About this blog
The Finger Lakes Environmental Film Festival from the interns' point of view
Wednesday, February 20, 2019
Introduction: Sydney Augustine, FLEFF Blogger
Written by Sydney Augustine, Sports Media ‘19, Blogging Intern, Queens, New York
When my shift ended one afternoon, I snuck in through the Media Entrance.
Cold winter temperatures filled the arena, which had forced me to bury my hands deep into the pockets of my navy blue Nike parka. The NBC Pyeongchang logo was proudly displayed on the right breast of my jacket. A cascade of box braids fell over my shoulders hiding my accreditation lanyard.
Despite the frantic hustling and bustling of others preparing for the Games to begin, my eyes were fixated on the not-yet-scathed Olympic logo in the center of the ice.
Even though over 6,000 miles away from New York City, the place where I was born and raised, I felt right at home.
Often when one learns what I have been studying at Ithaca College for the last three years, it is automatically assumed that I am either an obsessive sports fan or an athlete.
In all actuality, I haven’t touched a basketball since my freshman year of high school nor have a desire to engage in discussions about team statistics or winning plays.
I decided to major in Sports Media and later minor in both Education and Sports Studies because
I have always simultaneously found peace and excitement as a spectator.
Sports fosters community.
Sports empowers and motivates.
Sports creates and transforms narratives.
I experienced this only when I was in the freezing stands of an Olympic event and not when I was getting lunch for the host of ‘Olympic on Ice.’
Which is why feelings of uneasiness, anger, and confusion arose, after my bittersweet experience as an NBC Olympics runner ended.
I was blessed with the unforgettable moments of watching Jordan Greenway, the U.S. hockey team’s first African-American Olympian, play in South Korea. But while watching history unfold before my eyes, I was made to feel extremely uncomfortable in a less-than-diverse workplace.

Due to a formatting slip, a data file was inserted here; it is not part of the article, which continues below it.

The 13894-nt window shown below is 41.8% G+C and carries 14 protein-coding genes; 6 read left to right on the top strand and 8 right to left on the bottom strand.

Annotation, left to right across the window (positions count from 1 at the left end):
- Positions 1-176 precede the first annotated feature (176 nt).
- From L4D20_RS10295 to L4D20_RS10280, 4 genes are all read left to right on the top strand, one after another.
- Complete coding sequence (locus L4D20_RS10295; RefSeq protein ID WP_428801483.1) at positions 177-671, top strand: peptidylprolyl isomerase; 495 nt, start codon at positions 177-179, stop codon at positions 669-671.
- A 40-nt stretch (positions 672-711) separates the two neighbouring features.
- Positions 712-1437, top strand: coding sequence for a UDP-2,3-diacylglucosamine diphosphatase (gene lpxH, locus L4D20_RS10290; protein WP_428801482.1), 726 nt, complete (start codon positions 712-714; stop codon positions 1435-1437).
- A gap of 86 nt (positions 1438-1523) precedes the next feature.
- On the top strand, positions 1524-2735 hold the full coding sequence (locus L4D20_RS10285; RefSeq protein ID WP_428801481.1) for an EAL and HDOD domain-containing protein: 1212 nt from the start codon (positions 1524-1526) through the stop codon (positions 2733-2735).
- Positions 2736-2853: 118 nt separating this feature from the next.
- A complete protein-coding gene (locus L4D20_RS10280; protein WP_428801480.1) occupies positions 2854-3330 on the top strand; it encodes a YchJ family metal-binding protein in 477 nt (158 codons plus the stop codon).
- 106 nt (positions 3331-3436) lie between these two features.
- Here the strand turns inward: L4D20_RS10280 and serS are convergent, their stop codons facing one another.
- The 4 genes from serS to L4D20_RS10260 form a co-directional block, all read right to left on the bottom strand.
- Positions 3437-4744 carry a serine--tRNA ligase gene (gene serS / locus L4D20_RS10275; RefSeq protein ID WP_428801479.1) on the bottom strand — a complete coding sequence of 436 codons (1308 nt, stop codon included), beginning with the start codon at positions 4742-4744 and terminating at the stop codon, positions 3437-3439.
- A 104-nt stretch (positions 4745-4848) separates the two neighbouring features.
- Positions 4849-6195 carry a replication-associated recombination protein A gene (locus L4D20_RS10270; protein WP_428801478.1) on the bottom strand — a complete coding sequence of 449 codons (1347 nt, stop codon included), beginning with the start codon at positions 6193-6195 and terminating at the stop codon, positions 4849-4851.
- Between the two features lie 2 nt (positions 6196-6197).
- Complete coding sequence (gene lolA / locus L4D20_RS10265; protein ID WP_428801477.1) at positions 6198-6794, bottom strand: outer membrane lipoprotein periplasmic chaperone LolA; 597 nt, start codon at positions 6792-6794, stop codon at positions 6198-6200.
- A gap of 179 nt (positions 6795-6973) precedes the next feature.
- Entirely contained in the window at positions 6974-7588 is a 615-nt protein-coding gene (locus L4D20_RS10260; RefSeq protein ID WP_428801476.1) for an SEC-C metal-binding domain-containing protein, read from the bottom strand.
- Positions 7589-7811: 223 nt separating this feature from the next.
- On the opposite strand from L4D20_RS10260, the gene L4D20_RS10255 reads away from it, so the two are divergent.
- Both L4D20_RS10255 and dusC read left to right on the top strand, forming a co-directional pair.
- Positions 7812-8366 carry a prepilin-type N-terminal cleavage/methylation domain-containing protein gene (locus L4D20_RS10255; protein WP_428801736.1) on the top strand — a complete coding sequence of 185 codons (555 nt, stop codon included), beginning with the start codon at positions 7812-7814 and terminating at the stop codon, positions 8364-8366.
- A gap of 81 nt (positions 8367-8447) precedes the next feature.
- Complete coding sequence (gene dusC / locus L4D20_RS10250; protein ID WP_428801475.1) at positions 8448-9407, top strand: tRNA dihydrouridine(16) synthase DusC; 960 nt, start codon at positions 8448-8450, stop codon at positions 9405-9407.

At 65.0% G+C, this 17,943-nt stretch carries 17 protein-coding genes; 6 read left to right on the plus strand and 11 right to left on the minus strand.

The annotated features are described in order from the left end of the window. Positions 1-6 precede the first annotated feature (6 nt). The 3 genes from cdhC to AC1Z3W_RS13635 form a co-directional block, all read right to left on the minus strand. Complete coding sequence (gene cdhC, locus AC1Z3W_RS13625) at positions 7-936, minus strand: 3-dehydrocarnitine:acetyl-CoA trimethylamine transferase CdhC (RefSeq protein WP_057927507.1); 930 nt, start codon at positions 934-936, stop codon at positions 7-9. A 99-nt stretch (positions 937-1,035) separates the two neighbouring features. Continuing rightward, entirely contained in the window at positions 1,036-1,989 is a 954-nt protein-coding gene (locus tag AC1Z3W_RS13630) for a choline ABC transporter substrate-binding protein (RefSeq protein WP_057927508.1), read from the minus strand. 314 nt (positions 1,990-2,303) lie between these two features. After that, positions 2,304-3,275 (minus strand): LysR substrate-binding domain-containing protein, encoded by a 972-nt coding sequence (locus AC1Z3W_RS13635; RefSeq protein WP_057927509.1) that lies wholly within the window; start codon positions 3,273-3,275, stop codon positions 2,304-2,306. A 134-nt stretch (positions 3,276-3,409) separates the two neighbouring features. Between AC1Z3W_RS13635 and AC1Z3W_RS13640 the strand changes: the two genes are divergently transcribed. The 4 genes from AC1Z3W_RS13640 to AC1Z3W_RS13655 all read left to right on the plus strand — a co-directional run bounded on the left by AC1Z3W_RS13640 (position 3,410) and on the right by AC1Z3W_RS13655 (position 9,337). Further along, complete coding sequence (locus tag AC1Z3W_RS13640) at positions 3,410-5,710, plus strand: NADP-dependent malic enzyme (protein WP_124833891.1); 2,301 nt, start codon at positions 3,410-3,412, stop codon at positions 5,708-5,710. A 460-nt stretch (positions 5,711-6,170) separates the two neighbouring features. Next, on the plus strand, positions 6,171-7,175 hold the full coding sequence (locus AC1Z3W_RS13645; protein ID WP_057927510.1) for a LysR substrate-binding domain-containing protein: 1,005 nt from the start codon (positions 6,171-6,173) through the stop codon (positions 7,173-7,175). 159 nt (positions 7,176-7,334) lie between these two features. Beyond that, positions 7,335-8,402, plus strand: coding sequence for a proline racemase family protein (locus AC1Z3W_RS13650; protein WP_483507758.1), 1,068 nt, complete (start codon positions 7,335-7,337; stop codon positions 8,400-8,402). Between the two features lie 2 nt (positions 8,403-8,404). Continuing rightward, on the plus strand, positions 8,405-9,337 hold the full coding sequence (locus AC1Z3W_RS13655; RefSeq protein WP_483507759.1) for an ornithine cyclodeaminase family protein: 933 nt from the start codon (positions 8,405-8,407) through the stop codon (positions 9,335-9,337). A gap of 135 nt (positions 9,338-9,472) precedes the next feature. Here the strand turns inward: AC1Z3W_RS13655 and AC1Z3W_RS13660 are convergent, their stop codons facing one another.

I often received numerous unprofessional and insensitive comments from my white American NBC colleagues about my box braids.
One rude employee even said to me that African-American speed skater, Maame Biney and I could be sisters. Another bold one asked me how much of my hair was actually real.
When I returned to the unwelcoming hallways of the Park School that constantly stifled my pursuit of social activism, I dealt with the aftermath of my internship.
Working behind the scenes in the sports industry as a young Black woman was both rewarding and challenging.
When I reentered old classrooms, privileged white males dominated the class roster. Still too focused on their fantasy baseball teams, they lacked my unconventional perspective of sports. And they often reminded me of younger versions of the colleagues I worked with.
Coming back to Ithaca intensified feelings of loneliness and marginalization.
But it also led me to Environment and the Media, an honors seminar taught by Dr. Zimmermann.
Environment and the Media challenged me in ways that I craved. It forced me to critically think of how complicated environmental struggles intersect with social issues.